The hope behind the app is that it (and others like it) will expand the reach of citizen journalism. At the moment, when events happen in the world, they’re tweeted and hashtagged, and people can follow along on Facebook and Twitter. By also using an streaming app like Meerkat, broadcasters can share what they’re seeing as it unfolds. Things like riots and protests could be viewed in real-time without any form of private or governmental filters.

But why the fuss over Meerkat specifically, when there are others like it? That has to do with the relationship it has with Twitter. Originally, the app pulled information about your Twitter followers from Twitter itself, so that it could immediately connect you with those people on Meerkat. But Twitter—who recently acquired a similar app called Periscope—was none too happy with Meerkat and crippled the app’s reach. (A tweet still goes out via the app, but it no longer can access the “social” part of the social network.) Naturally, that drew a ton of attention to this brand-new app.

To be Meerkat-famous, you’ll first need to be Twitter-famous.

Now if you want to find other people and their streams, you’ll have to catch all of it via the Meerkat app directly. There already some famous people who’ve wholeheartedly embraced it, like Late Night host Jimmy Fallon. (Who, with his 23 million followers, may havetemporarily broken the service.) You can also catch novel bits of journalism, like Jimmy Kimmel being interviewed by USA Today as it happens.

Will the app take off beyond this initial burst of attention? It’s unclear. When Twitter first hit the scene, no one could imagine the usefulness of a service that limited you to 140 characters. Now its seen as a crucial part of any brand’s social media presence. Let’s Plays gave way to Twitch streaming and now people make a comfortable living doing commentary while they play through Minecraft or Destiny. If used effectively (not just for boring or creepy purposes), Meerkat could fuel the growth of a new way to keep people informed, complete with its own breakout stars.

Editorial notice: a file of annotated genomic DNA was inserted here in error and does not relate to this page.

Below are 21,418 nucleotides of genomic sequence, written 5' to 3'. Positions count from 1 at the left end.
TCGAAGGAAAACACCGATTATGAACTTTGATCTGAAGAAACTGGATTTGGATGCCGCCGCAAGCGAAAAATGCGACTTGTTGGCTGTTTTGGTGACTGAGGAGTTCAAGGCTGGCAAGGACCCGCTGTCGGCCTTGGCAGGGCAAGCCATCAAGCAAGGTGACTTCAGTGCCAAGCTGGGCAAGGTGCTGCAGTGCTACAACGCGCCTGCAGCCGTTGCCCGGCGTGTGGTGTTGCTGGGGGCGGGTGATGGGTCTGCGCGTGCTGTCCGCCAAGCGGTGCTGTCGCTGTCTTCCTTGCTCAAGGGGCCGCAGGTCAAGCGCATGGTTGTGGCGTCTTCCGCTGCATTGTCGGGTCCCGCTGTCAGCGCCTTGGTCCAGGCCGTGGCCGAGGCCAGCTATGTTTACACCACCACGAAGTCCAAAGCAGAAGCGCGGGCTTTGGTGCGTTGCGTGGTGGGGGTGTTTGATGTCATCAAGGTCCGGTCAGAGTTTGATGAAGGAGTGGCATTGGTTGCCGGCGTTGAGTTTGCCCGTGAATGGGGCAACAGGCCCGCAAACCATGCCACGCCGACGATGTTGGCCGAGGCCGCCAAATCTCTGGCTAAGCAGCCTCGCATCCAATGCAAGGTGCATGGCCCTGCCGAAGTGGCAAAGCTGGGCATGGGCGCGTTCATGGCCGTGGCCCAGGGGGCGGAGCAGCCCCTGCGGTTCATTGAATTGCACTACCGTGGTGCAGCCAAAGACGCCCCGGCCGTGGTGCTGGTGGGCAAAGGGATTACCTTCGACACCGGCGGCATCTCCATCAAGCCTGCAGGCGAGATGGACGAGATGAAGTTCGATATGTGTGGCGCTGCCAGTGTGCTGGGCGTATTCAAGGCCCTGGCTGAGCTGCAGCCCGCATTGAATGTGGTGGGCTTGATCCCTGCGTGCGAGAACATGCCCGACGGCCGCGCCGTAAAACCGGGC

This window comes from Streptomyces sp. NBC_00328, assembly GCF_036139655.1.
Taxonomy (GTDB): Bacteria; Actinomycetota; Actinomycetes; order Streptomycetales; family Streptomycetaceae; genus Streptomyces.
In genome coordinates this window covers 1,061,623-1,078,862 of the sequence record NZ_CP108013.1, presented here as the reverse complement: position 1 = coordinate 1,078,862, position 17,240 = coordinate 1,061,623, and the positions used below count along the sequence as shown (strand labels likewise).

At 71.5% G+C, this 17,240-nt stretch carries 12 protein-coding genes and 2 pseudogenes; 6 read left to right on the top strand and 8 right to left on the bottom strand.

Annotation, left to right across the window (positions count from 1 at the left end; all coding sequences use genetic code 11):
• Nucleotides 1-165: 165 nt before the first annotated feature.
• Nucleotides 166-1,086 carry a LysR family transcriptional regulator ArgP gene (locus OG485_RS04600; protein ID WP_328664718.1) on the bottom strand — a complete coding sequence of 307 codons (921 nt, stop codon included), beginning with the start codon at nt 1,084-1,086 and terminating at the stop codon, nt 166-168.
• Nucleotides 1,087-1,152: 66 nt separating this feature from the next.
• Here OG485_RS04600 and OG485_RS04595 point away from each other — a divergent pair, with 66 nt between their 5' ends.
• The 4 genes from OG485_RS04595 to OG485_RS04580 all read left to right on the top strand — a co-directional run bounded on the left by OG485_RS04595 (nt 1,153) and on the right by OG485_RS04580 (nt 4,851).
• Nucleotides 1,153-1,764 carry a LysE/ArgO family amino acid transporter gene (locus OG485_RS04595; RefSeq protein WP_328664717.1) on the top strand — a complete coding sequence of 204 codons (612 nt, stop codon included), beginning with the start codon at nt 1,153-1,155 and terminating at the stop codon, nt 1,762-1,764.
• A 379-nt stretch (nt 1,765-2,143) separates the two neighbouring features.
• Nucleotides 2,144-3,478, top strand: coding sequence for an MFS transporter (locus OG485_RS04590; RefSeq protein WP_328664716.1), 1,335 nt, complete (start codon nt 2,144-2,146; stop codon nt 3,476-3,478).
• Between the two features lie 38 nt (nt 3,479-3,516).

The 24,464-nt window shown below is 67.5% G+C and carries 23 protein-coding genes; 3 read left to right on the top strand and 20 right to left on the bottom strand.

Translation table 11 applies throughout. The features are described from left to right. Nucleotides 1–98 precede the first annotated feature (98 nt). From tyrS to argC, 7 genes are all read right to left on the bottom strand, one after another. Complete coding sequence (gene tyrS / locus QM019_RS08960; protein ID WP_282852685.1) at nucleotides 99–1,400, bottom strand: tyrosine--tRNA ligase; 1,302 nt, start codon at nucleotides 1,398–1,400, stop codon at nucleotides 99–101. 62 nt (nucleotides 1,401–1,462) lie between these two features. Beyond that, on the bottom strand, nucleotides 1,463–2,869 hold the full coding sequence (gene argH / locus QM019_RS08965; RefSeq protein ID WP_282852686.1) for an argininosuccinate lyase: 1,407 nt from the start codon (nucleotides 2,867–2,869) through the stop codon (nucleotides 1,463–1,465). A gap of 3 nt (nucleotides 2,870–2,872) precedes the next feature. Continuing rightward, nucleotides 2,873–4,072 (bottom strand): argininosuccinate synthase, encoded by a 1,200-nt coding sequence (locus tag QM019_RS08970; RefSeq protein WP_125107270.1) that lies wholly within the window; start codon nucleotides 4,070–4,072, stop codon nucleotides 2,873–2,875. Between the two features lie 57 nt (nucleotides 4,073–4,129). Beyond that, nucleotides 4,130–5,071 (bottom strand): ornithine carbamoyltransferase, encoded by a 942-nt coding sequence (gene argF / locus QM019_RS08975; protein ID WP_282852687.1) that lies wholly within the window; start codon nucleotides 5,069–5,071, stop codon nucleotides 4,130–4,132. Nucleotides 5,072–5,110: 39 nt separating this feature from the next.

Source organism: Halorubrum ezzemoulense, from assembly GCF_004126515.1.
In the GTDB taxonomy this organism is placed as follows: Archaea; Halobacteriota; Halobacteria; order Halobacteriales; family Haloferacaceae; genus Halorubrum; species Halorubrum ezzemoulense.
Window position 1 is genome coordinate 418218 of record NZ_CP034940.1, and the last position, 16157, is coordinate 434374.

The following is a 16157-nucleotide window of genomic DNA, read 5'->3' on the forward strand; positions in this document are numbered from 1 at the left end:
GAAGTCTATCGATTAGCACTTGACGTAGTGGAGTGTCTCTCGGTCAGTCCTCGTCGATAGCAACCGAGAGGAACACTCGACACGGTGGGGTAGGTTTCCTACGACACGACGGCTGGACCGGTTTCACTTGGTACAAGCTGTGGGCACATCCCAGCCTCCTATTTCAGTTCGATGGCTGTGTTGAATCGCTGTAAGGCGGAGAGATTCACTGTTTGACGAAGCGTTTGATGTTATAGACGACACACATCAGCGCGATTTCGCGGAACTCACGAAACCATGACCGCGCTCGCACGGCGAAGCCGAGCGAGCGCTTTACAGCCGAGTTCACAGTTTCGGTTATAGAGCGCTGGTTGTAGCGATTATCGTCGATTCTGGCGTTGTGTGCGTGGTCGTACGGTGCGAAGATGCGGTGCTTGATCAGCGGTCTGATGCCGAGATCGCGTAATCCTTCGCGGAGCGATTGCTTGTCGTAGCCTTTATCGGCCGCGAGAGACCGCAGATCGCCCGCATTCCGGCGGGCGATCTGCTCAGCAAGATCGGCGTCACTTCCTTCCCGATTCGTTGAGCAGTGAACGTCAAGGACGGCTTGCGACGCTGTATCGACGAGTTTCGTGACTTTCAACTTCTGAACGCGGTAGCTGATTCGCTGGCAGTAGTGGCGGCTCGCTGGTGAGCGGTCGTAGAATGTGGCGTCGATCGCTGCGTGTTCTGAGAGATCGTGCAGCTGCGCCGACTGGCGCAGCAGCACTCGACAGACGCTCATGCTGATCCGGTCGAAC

But given that people need to be following you on Twitter to see what you’re doing on Meerkat, building a fanbase for one app through another app seems like a daunting task. To be Meerkat-famous, you’ll first need to be Twitter-famous. If Meerkat can shake off its association with Twitter (which Twitter would be happy with, no doubt), it could be the “next big thing.” Or it could be another high profile app that goes nowhere. IGN Logo

Social Plateform – Active Users Growth (US 2014) – Facebook: -9%, Linkedin: +38%, Instagram: +47%, Twitter: +7%

People were actually using Facebook less last year.

Facebook was the only major social network to experience a drop in active usage in 2014, falling by nine per cent compared to the previous year.

However, it is still by far the most popular social network outside of China, according to researchers from Global Web Index, with 81 per cent of internet users claiming to be members of the site.

Facebook’s decline, measured in the rate of people actively using the site per month over the year, was most marked in Asia, with native sites like WeChat and Qzone dominating.

Pinterest and Tumblr experienced huge growth in 2014, with a surge of 97 per cent and 95 per cent respectively, while usage at Instagram and LinkedIn went up by 47 per cent and 38 per cent respectively.

Snapchat was the fastest growing app in 2014 with a 57 per cent increase on 2013 figures.

YouTube was visited by 82 per cent of internet users between the ages of 16 and 64, which puts it ahead of Facebook, which was ‘only’ visited by 73 per cent of active users.

HashtagBowl 2014 : 57% of the 54 Super Bowl ads / Facebook 9% / Twitter 7%

HashtagBowl 2015 returns during Super Bowl XLIX TV ads – Online Social Media.

Marketing Land will be returning its brilliant #HashtagBowl starting February 1, 2015, this is where they will for the fourth consecutive year track all social media during the games.

During the Super Bowl 49 XLIX TV ads ‘Marketing Land’ will be tracking all the social media, such as Twitter, Facebook, Google Plus, Pinterest, YouTube, Instagram and hashtags.

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Back in 2012 there was only 25 percent of all national commercials mentioned hashtags or social media accounts, in 2013 there were just over half of all TV ads having a hashtag or some social media mention.

2014 was interesting for the hashtag mentions during the Super Bowl TV ads, hashtags were mentioned in more than 57% of Super Bowl ads. Here are the overall stats for 2014 54 national ads reviewed: Hashtags: 31 total with 57% of ads overall, Facebook: 5 total with 9% of ads overall, Twitter: 4 total, 7%, YouTube: 3 total, 6%, Shazam: 2 total, 4% and URLs: 22 total, 41% of ads overall.